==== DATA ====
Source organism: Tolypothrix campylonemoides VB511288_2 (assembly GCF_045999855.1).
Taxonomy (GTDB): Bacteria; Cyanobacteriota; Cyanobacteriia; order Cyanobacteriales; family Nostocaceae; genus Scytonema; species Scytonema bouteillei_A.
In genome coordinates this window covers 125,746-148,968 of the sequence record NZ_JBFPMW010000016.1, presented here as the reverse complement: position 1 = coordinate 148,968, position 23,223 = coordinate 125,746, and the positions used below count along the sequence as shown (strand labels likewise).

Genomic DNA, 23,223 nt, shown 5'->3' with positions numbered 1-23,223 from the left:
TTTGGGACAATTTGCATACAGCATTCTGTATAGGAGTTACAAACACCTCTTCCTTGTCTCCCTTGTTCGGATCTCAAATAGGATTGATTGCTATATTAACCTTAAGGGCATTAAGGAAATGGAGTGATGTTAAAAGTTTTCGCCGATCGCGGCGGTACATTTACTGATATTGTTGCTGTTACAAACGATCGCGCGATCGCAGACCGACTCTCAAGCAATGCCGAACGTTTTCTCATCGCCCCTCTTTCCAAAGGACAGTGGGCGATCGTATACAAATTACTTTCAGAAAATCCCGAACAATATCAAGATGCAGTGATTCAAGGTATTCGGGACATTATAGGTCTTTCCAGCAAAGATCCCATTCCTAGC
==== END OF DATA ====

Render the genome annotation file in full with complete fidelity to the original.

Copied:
Source organism: Tolypothrix campylonemoides VB511288_2 (assembly GCF_045999855.1).
Taxonomy (GTDB): Bacteria; Cyanobacteriota; Cyanobacteriia; order Cyanobacteriales; family Nostocaceae; genus Scytonema; species Scytonema bouteillei_A.
In genome coordinates this window covers 125,746-148,968 of the sequence record NZ_JBFPMW010000016.1, presented here as the reverse complement: position 1 = coordinate 148,968, position 23,223 = coordinate 125,746, and the positions used below count along the sequence as shown (strand labels likewise).

Genomic DNA, 23,223 nt, shown 5'->3' with positions numbered 1-23,223 from the left:
TTTGGGACAATTTGCATACAGCATTCTGTATAGGAGTTACAAACACCTCTTCCTTGTCTCCCTTGTTCGGATCTCAAATAGGATTGATTGCTATATTAACCTTAAGGGCATTAAGGAAATGGAGTGATGTTAAAAGTTTTCGCCGATCGCGGCGGTACATTTACTGATATTGTTGCTGTTACAAACGATCGCGCGATCGCAGACCGACTCTCAAGCAATGCCGAACGTTTTCTCATCGCCCCTCTTTCCAAAGGACAGTGGGCGATCGTATACAAATTACTTTCAGAAAATCCCGAACAATATCAAGATGCAGTGATTCAAGGTATTCGGGACATTATAGGTCTTTCCAGCAAAGATCCCATTCCTAGC